â€œSpent all my life/Waiting for a moment to comeâ€ - â€œKilling Timeâ€
Bayside lead singer/rhythm guitarist and founding member Anthony Raneri has been waiting 10 yearsâ€”since he formed the rock group in Queens, N.Y. in the winter of 2000â€”to make an album like Killing Time, which represents a number of fi rsts for the band named after his hometown.
The album is the bandâ€™s debut for new label Wind-up Records after four releases on Chicagobased indie Victory Records, including Sirens and Condolences (2004), Bayside (2005), The Walking Wounded (2007) and Shudder (2008), steadily growing their following through tireless touring. Recording their latest at Dreamland Studios in Woodstock, N.Y., and Water Music in Hoboken, N.J., with renowned producer Gil Norton [Foo Fighters, Counting Crows, Pixies, Jimmy Eat World], Bayside fi nally had the time and resources to fulfi ll their creative vision.
The group turns Raneriâ€™s acoustic songs into full-blown, deceptively complex rock epics that touch on bitter endings (like that of his marriage on the fi rst single, â€œSick, Sick, Sick,â€ and the angry, full-throttle rocker â€œThe Wrong Wayâ€), fresh starts (â€œThe New Fleshâ€), band camaraderie (â€œItâ€™s Not a Bad Little War,â€ â€œSinking and Swimming on Long Islandâ€) and even a hopeful ballad, complete with a 20-piece orchestra and a horn section (â€œOn Love, On Lifeâ€).
â€œThis is a new chapter, a new beginning for us,â€ acknowledges guitarist Jack Oâ€™Shea, who joined the band in 2003 and has played on all fi ve of their albums. â€œThis feels like our debut release. Gil really encouraged us to push the boundaries of what we do, and not to become timid. Having that kind of encouragement from someone so accomplished really gave us the confi dence to be more creative.â€ One can hear that in Oâ€™Sheaâ€™s various guitar sounds, from the Dick Dale/Link Wray surf guitar rumble which opens â€œAlready Gone,â€ to the gnarled, twisted solos in â€œSick Sick, Sickâ€ and â€œItâ€™s Not a Bad Little War,â€ to the pneumatic rush of â€œSinking and Swimming on Long Islandâ€ or the frenetic jam that ends â€œThe Wrong Way.â€
â€œWe wanted to make a big, detailed record, but still retain the pop sensibility that makes us who we are,â€ states Raneri about the studio process. â€œGil helped us stay on an aggressive rock track without losing sight of the musicâ€™s commercial appeal, its ability to get on the radio. To achieve that balance was the plan.â€
For Bayside, the rest of its career leading to this moment feels like Killing Time, according to Raneri. â€œWe had the time, the producer, the label to support it and fans who are ready to hear it. Everything was in place for us to make our masterpiece.â€
Indeed, Killing Time takes everything Bayside has learned in its decade in the music business and puts it on display for all to hear. On â€œMona Lisa,â€ another song Raneri wrote about his ex (â€œSomeday, Iâ€™ll forgive you/But it still hasnâ€™t happened yetâ€), he tried an experiment in writing. â€œI half-jokingly call it my greatest accomplishment,â€ he laughs. â€œIt was an attempt to write a song with as many chromatic key changes in it as possible, without it sounding like mathematics. I was sure it would never make the album, but everyone seemed to love it.â€
There are also glimpses of the hard road Bayside has traveled to this point in â€œItâ€™s Not a Bad Little War,â€ a song about being on the front lines and trenches with your bandmates (â€œWe are the only friends we ever hadâ€), and â€œSinking and Swimming on Long Island,â€ about all the ones that got left behind (â€œThe harder you work/The harder you fall/You wake up one day/With nothing at allâ€). â€œSeeing Soundâ€ has an operatic, almost Queen-like vibe, refl ecting Raneriâ€™s own love of Broadway show tunes, while the dramatic â€œOn Love, On Life,â€ is driven by piano and acoustic guitar, with pop tunesmiths Bacharach and David and Welsh crooner Tom Jones as the touchstones. The title track shows off the bandâ€™s metal chops, with ominous Blue Oyster Cult overtones.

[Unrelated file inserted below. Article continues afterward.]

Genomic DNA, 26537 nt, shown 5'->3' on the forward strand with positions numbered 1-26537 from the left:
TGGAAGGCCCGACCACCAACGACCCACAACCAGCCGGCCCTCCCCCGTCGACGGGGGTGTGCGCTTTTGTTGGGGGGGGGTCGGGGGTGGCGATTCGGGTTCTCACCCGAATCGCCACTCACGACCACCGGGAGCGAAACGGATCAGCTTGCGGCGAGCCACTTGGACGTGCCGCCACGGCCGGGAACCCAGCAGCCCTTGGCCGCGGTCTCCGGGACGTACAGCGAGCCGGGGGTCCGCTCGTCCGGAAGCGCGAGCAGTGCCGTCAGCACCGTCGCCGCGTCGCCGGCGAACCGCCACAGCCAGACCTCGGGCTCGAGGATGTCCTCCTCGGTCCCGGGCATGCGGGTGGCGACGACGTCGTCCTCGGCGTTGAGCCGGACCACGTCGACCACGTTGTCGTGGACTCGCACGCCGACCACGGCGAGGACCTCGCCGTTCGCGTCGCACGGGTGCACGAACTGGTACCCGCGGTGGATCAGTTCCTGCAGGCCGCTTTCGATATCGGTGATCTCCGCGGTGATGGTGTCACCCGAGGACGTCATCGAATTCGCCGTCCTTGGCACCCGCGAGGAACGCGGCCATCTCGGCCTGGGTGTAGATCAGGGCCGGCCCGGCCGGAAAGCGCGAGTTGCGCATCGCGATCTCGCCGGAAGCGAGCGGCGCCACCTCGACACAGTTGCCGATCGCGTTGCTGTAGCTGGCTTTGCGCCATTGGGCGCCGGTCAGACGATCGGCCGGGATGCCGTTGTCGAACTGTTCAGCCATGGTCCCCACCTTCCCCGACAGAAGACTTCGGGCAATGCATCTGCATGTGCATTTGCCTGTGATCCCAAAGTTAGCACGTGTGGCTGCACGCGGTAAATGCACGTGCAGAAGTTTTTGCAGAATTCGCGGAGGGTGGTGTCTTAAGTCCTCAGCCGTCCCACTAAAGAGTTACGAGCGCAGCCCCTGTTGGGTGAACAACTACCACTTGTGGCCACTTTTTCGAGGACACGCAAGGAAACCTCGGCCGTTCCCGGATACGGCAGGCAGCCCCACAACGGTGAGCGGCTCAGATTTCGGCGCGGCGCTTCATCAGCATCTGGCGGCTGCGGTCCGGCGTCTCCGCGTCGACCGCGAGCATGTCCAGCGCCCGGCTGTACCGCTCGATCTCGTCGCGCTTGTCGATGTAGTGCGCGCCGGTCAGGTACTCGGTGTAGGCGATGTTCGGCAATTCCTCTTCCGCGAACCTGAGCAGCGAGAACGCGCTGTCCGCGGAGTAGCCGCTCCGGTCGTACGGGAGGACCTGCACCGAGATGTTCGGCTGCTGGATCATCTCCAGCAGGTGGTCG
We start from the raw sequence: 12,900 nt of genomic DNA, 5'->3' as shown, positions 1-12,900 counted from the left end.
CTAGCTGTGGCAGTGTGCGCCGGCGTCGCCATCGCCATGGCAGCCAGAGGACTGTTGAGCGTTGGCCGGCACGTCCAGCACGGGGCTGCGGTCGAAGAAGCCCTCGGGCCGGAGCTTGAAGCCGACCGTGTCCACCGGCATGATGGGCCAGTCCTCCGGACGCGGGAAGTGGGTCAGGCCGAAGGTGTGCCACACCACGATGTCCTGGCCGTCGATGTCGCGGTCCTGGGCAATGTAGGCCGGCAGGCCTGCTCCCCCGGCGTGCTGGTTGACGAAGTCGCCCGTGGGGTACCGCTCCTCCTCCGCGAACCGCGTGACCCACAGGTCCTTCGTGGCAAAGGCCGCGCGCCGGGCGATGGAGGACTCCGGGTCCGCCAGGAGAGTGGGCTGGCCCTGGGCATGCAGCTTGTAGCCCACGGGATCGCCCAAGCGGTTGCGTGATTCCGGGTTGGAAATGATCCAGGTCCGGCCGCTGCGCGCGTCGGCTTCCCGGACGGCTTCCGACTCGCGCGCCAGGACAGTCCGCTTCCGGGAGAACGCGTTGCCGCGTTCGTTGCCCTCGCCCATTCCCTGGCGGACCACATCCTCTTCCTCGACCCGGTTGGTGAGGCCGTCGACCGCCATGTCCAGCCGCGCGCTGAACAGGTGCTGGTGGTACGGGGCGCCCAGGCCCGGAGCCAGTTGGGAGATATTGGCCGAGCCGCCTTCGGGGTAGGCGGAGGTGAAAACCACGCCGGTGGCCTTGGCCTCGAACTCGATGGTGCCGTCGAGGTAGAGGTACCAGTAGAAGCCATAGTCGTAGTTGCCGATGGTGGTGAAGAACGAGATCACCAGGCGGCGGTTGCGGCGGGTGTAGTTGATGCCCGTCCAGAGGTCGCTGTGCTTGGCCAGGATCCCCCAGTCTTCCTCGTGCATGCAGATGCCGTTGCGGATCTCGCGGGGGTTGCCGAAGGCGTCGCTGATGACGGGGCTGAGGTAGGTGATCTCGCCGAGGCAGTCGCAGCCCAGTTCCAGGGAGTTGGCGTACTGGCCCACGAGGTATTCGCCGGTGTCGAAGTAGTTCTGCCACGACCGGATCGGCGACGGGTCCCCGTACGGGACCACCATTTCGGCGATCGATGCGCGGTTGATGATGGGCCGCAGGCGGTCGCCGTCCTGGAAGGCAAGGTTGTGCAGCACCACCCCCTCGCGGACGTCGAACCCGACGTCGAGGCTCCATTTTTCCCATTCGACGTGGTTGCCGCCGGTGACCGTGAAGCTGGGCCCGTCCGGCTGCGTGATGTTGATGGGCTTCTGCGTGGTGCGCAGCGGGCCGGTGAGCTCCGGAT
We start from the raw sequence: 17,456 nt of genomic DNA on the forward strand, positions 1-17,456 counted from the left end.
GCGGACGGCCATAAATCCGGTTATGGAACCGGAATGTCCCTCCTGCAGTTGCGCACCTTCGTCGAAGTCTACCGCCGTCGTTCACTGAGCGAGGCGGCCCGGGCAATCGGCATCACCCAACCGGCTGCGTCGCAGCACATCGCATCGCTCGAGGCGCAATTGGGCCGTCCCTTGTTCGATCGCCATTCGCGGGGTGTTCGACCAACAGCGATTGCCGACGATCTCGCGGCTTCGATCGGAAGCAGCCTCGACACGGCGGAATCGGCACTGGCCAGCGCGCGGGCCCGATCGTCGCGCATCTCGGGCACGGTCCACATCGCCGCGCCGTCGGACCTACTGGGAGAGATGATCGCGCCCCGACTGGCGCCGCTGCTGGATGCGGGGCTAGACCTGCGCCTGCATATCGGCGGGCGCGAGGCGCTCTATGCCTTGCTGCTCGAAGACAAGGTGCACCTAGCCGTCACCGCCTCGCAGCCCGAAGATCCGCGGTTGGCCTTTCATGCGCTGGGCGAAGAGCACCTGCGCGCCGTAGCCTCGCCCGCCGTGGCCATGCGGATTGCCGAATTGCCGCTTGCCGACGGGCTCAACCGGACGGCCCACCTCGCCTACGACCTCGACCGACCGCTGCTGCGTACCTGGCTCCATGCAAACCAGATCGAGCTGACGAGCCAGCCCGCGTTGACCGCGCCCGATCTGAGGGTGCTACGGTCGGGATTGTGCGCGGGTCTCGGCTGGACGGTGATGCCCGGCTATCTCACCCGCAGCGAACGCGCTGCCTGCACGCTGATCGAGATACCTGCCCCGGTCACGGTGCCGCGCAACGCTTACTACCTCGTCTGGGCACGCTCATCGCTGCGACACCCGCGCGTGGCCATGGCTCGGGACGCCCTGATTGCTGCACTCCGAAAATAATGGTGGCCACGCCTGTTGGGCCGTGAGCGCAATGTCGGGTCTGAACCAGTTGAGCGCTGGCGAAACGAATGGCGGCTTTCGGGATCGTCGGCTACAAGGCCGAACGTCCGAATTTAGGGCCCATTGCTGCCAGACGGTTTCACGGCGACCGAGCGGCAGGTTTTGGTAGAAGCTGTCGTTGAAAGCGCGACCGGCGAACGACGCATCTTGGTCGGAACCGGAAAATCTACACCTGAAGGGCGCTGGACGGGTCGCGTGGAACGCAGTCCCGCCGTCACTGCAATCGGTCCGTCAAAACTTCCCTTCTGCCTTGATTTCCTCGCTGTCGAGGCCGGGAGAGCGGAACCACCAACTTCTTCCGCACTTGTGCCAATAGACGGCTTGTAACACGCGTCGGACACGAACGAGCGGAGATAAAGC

â€œI really think this album has the best elements of all our previous releases,â€ says Oâ€™Shea, whose own guitar heroes include metal speedsters like Metallicaâ€™s Kirk Hammett and Megadethâ€™s Dave Mustaine as well as Slash, along with such jazz-rock muses as Steve Vai, Joe Satriani, Allan Holdsworth, Al DiMelola and John McLaughlin. â€œItâ€™s the most representative of what weâ€™ve always gone for as a band. It encompasses what our fans like best about us.â€
With 10 songs weighing in at 38 minutes, there is no fi ller on Killing Time, an album, while not a concept, with songs that are organically connected and of a piece, like Green Dayâ€™s American Idiot or Nirvanaâ€™s Nevermind.
â€œWe were trying to make the perfect album,â€ says Anthony. â€œWeâ€™ve been trying to make this record for 10 years. We fi nally had all the elements we needed to do it. We wanted these to be the 10 best songs weâ€™ve ever written.â€
â€œNow I donâ€™t ask for much/But this could defi ne a lifetimeâ€ - â€œItâ€™s Not a Bad Little Warâ€
â€œEverything has been leading up until right now,â€ says Anthony. â€œKilling Time is about new beginnings, changes. This is our moment, the album we were supposed to make. A lot of bands that came up with us, weâ€™ve watched form, get signed, get huge and then disappear. And weâ€™re still hereâ€¦People continue to listen and care. Weâ€™re living the dream.â€
On Killing Time, that dream becomes reality.
â€œWeâ€™re all just excited about the possibilities of what the next year holds for us,â€ concludes Jack.
â€œWeâ€™ve always approached our career with a cautious optimism. We hope for the best, but weâ€™re OK with whatever happens. We roll with the punchesâ€¦but this time it all seems so much more tangible.â€